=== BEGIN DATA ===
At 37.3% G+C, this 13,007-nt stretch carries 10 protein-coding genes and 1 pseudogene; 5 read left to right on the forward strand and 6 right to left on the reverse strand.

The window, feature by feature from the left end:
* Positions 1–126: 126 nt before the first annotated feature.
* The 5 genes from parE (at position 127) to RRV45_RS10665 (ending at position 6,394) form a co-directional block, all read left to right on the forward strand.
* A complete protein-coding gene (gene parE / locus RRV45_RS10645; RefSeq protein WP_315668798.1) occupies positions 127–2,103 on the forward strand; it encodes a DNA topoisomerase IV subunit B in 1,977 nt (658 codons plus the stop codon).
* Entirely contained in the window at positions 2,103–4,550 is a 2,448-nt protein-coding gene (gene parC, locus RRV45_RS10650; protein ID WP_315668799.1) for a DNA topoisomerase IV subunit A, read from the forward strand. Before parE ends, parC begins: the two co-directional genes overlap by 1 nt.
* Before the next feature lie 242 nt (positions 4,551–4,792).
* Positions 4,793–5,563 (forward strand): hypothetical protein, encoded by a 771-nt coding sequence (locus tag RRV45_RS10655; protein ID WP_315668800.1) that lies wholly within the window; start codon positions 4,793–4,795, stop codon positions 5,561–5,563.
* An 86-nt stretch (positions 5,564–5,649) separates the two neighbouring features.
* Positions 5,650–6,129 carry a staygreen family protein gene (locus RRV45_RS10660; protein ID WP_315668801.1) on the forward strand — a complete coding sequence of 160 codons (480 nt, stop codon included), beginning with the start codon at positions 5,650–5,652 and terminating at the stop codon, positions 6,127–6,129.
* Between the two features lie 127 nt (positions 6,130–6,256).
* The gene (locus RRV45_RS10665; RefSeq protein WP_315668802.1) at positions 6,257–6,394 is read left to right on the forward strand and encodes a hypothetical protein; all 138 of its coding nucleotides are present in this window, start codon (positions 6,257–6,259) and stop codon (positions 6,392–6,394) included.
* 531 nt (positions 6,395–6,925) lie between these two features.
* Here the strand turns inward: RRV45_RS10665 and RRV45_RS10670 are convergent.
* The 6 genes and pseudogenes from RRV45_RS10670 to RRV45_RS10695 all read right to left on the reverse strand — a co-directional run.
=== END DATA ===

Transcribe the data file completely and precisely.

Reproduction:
At 37.3% G+C, this 13,007-nt stretch carries 10 protein-coding genes and 1 pseudogene; 5 read left to right on the forward strand and 6 right to left on the reverse strand.

The window, feature by feature from the left end:
* Positions 1–126: 126 nt before the first annotated feature.
* The 5 genes from parE (at position 127) to RRV45_RS10665 (ending at position 6,394) form a co-directional block, all read left to right on the forward strand.
* A complete protein-coding gene (gene parE / locus RRV45_RS10645; RefSeq protein WP_315668798.1) occupies positions 127–2,103 on the forward strand; it encodes a DNA topoisomerase IV subunit B in 1,977 nt (658 codons plus the stop codon).
* Entirely contained in the window at positions 2,103–4,550 is a 2,448-nt protein-coding gene (gene parC, locus RRV45_RS10650; protein ID WP_315668799.1) for a DNA topoisomerase IV subunit A, read from the forward strand. Before parE ends, parC begins: the two co-directional genes overlap by 1 nt.
* Before the next feature lie 242 nt (positions 4,551–4,792).
* Positions 4,793–5,563 (forward strand): hypothetical protein, encoded by a 771-nt coding sequence (locus tag RRV45_RS10655; protein ID WP_315668800.1) that lies wholly within the window; start codon positions 4,793–4,795, stop codon positions 5,561–5,563.
* An 86-nt stretch (positions 5,564–5,649) separates the two neighbouring features.
* Positions 5,650–6,129 carry a staygreen family protein gene (locus RRV45_RS10660; protein ID WP_315668801.1) on the forward strand — a complete coding sequence of 160 codons (480 nt, stop codon included), beginning with the start codon at positions 5,650–5,652 and terminating at the stop codon, positions 6,127–6,129.
* Between the two features lie 127 nt (positions 6,130–6,256).
* The gene (locus RRV45_RS10665; RefSeq protein WP_315668802.1) at positions 6,257–6,394 is read left to right on the forward strand and encodes a hypothetical protein; all 138 of its coding nucleotides are present in this window, start codon (positions 6,257–6,259) and stop codon (positions 6,392–6,394) included.
* 531 nt (positions 6,395–6,925) lie between these two features.
* Here the strand turns inward: RRV45_RS10665 and RRV45_RS10670 are convergent.
* The 6 genes and pseudogenes from RRV45_RS10670 to RRV45_RS10695 all read right to left on the reverse strand — a co-directional run.